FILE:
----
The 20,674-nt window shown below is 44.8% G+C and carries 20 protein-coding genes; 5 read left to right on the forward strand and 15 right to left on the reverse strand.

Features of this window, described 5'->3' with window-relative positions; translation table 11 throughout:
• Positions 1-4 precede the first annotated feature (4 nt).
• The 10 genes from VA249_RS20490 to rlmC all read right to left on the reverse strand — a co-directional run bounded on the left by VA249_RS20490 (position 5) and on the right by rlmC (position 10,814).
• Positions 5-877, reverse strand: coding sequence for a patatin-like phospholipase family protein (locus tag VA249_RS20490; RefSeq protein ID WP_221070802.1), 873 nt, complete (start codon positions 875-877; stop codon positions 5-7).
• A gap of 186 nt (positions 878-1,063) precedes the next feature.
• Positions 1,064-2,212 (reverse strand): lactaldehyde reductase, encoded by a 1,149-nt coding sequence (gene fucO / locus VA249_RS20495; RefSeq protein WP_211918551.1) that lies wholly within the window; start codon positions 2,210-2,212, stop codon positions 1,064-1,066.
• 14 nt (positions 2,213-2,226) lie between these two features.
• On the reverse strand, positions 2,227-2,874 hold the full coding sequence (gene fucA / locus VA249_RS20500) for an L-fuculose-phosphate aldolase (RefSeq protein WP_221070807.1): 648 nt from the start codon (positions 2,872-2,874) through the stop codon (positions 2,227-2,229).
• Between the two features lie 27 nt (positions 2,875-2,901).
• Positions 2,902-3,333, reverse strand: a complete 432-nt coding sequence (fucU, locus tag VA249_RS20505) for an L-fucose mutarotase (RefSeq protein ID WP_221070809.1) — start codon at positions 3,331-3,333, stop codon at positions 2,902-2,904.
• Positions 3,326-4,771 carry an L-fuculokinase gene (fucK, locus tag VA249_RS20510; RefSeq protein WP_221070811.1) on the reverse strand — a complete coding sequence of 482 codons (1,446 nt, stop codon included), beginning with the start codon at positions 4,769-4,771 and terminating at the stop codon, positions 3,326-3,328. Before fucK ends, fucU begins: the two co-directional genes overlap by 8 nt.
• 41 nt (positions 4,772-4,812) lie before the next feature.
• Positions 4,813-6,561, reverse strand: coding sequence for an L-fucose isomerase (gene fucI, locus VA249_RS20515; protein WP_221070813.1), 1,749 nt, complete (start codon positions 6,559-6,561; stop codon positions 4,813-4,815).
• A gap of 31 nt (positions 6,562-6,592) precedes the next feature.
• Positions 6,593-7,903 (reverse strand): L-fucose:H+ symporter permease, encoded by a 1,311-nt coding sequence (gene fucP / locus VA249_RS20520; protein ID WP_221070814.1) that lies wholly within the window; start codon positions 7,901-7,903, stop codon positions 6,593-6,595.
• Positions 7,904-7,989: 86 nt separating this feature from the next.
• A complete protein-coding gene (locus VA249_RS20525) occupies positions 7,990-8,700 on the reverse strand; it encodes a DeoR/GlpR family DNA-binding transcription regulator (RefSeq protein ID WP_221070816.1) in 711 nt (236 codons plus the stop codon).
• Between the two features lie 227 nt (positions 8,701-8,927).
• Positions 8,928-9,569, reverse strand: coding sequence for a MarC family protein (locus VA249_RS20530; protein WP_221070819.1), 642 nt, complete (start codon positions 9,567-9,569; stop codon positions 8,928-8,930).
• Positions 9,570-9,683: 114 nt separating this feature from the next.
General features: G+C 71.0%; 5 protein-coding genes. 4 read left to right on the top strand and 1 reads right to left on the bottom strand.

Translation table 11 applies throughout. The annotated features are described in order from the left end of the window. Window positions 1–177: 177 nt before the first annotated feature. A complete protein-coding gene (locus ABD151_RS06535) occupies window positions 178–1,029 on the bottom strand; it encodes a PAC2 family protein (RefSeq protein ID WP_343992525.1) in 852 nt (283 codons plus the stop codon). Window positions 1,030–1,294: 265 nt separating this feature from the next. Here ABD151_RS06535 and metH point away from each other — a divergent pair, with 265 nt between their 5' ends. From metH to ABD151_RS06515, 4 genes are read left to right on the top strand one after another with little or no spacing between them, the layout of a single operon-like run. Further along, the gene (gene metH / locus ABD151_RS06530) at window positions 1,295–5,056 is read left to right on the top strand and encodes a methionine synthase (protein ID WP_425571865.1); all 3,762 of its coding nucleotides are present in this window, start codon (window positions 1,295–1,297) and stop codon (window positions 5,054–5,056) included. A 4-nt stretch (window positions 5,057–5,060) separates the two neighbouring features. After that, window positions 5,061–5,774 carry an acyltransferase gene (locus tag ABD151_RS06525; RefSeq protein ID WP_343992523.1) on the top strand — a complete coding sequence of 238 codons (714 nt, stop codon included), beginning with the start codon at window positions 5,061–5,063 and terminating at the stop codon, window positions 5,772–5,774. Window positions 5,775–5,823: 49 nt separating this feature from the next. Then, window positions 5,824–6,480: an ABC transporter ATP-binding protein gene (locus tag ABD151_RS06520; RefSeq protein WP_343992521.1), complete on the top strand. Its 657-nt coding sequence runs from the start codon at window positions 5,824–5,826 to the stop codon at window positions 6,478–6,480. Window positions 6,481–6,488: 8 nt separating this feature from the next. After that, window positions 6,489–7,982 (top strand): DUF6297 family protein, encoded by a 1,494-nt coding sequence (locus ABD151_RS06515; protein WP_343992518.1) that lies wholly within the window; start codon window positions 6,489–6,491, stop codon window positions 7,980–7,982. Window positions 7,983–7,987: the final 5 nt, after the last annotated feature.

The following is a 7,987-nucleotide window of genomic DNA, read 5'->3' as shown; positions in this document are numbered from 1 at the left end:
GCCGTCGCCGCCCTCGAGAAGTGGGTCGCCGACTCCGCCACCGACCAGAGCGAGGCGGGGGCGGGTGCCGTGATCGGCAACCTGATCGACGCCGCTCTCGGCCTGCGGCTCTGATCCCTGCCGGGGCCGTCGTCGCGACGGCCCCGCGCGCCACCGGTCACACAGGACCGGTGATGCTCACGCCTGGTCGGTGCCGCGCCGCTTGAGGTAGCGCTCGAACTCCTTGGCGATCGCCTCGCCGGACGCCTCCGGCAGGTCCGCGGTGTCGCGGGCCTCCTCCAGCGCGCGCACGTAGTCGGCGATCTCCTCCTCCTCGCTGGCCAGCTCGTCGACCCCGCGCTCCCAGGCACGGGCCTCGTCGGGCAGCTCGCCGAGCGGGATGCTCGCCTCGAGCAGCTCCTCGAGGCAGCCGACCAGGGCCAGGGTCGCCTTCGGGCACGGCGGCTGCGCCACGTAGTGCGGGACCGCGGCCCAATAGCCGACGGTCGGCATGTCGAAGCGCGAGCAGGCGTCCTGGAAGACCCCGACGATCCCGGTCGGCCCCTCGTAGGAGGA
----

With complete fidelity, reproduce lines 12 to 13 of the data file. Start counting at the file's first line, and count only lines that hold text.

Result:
• Positions 3,326-4,771 carry an L-fuculokinase gene (fucK, locus tag VA249_RS20510; RefSeq protein WP_221070811.1) on the reverse strand — a complete coding sequence of 482 codons (1,446 nt, stop codon included), beginning with the start codon at positions 4,769-4,771 and terminating at the stop codon, positions 3,326-3,328. Before fucK ends, fucU begins: the two co-directional genes overlap by 8 nt.
• 41 nt (positions 4,772-4,812) lie before the next feature.